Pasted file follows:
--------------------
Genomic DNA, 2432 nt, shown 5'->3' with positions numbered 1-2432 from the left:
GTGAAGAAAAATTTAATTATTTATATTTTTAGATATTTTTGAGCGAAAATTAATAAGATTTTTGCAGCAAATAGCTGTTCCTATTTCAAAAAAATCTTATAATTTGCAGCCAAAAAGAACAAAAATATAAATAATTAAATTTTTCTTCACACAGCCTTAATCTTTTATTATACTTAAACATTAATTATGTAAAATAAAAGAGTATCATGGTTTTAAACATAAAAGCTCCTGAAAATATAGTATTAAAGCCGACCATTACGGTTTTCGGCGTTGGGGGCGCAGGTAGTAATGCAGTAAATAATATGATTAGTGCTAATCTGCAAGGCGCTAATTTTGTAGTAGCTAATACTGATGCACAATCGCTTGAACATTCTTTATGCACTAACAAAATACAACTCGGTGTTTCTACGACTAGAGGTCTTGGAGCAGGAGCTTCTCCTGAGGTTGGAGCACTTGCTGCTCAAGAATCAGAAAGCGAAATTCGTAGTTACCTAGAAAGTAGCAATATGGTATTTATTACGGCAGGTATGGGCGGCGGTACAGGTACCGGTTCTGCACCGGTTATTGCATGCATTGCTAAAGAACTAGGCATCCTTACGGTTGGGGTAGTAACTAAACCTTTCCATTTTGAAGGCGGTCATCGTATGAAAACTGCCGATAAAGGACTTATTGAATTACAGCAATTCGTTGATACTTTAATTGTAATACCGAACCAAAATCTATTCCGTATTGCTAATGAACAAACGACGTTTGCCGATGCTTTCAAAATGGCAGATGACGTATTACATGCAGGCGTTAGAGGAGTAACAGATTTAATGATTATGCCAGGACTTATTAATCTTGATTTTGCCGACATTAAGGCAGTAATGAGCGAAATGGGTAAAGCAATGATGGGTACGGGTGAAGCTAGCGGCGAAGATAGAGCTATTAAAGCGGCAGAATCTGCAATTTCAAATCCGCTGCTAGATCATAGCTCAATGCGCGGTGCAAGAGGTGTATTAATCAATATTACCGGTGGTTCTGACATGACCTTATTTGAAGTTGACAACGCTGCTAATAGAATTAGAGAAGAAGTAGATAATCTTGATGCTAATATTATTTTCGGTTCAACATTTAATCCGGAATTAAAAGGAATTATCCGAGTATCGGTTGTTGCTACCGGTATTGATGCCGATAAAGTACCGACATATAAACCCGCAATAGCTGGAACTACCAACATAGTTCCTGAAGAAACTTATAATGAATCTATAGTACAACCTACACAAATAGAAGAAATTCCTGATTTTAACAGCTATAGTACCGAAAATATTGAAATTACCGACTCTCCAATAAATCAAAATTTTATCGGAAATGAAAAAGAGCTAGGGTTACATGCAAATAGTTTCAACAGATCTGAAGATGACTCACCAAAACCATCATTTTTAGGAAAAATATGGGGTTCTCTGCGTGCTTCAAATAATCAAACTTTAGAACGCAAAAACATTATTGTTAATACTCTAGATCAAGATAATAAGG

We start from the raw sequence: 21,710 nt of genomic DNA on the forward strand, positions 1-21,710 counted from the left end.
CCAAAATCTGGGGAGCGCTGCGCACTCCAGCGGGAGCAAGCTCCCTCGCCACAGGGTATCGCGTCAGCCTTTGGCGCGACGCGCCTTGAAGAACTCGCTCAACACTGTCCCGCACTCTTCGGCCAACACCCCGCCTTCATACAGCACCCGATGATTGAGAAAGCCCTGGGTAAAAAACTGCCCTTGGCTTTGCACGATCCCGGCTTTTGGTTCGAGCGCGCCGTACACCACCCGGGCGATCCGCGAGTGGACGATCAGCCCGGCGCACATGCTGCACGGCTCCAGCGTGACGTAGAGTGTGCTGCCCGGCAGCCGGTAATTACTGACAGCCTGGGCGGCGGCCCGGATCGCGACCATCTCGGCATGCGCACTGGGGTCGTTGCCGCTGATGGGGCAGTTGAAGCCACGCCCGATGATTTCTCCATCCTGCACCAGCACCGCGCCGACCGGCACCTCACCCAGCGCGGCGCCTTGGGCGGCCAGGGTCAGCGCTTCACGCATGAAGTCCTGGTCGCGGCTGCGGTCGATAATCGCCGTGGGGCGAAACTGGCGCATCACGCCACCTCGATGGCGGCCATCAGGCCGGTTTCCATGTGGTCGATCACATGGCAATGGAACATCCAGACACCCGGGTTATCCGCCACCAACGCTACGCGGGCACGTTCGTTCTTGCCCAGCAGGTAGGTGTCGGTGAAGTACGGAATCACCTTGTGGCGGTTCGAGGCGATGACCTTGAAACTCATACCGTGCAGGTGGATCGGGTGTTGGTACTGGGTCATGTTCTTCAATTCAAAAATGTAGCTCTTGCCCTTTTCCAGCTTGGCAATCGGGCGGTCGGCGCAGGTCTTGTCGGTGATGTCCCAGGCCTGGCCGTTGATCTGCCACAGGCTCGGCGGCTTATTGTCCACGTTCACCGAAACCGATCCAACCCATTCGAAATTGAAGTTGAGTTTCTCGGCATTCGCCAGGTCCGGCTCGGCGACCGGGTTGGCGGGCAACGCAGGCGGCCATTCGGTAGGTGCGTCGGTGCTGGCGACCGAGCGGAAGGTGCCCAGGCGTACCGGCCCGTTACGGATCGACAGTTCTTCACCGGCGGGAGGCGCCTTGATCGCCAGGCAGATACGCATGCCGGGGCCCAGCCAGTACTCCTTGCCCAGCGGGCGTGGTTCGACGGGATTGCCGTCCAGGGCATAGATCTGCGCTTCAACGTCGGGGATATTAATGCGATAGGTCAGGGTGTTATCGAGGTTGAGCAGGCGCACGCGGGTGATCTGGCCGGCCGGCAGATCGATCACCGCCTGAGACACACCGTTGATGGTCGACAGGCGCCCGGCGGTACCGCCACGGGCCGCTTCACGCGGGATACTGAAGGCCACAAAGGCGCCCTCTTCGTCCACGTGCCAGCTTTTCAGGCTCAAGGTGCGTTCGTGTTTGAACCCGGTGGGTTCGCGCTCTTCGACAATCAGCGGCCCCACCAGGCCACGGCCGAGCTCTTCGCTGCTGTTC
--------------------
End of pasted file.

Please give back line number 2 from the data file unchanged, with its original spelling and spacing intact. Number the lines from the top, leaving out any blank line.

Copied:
GTGAAGAAAAATTTAATTATTTATATTTTTAGATATTTTTGAGCGAAAATTAATAAGATTTTTGCAGCAAATAGCTGTTCCTATTTCAAAAAAATCTTATAATTTGCAGCCAAAAAGAACAAAAATATAAATAATTAAATTTTTCTTCACACAGCCTTAATCTTTTATTATACTTAAACATTAATTATGTAAAATAAAAGAGTATCATGGTTTTAAACATAAAAGCTCCTGAAAATATAGTATTAAAGCCGACCATTACGGTTTTCGGCGTTGGGGGCGCAGGTAGTAATGCAGTAAATAATATGATTAGTGCTAATCTGCAAGGCGCTAATTTTGTAGTAGCTAATACTGATGCACAATCGCTTGAACATTCTTTATGCACTAACAAAATACAACTCGGTGTTTCTACGACTAGAGGTCTTGGAGCAGGAGCTTCTCCTGAGGTTGGAGCACTTGCTGCTCAAGAATCAGAAAGCGAAATTCGTAGTTACCTAGAAAGTAGCAATATGGTATTTATTACGGCAGGTATGGGCGGCGGTACAGGTACCGGTTCTGCACCGGTTATTGCATGCATTGCTAAAGAACTAGGCATCCTTACGGTTGGGGTAGTAACTAAACCTTTCCATTTTGAAGGCGGTCATCGTATGAAAACTGCCGATAAAGGACTTATTGAATTACAGCAATTCGTTGATACTTTAATTGTAATACCGAACCAAAATCTATTCCGTATTGCTAATGAACAAACGACGTTTGCCGATGCTTTCAAAATGGCAGATGACGTATTACATGCAGGCGTTAGAGGAGTAACAGATTTAATGATTATGCCAGGACTTATTAATCTTGATTTTGCCGACATTAAGGCAGTAATGAGCGAAATGGGTAAAGCAATGATGGGTACGGGTGAAGCTAGCGGCGAAGATAGAGCTATTAAAGCGGCAGAATCTGCAATTTCAAATCCGCTGCTAGATCATAGCTCAATGCGCGGTGCAAGAGGTGTATTAATCAATATTACCGGTGGTTCTGACATGACCTTATTTGAAGTTGACAACGCTGCTAATAGAATTAGAGAAGAAGTAGATAATCTTGATGCTAATATTATTTTCGGTTCAACATTTAATCCGGAATTAAAAGGAATTATCCGAGTATCGGTTGTTGCTACCGGTATTGATGCCGATAAAGTACCGACATATAAACCCGCAATAGCTGGAACTACCAACATAGTTCCTGAAGAAACTTATAATGAATCTATAGTACAACCTACACAAATAGAAGAAATTCCTGATTTTAACAGCTATAGTACCGAAAATATTGAAATTACCGACTCTCCAATAAATCAAAATTTTATCGGAAATGAAAAAGAGCTAGGGTTACATGCAAATAGTTTCAACAGATCTGAAGATGACTCACCAAAACCATCATTTTTAGGAAAAATATGGGGTTCTCTGCGTGCTTCAAATAATCAAACTTTAGAACGCAAAAACATTATTGTTAATACTCTAGATCAAGATAATAAGG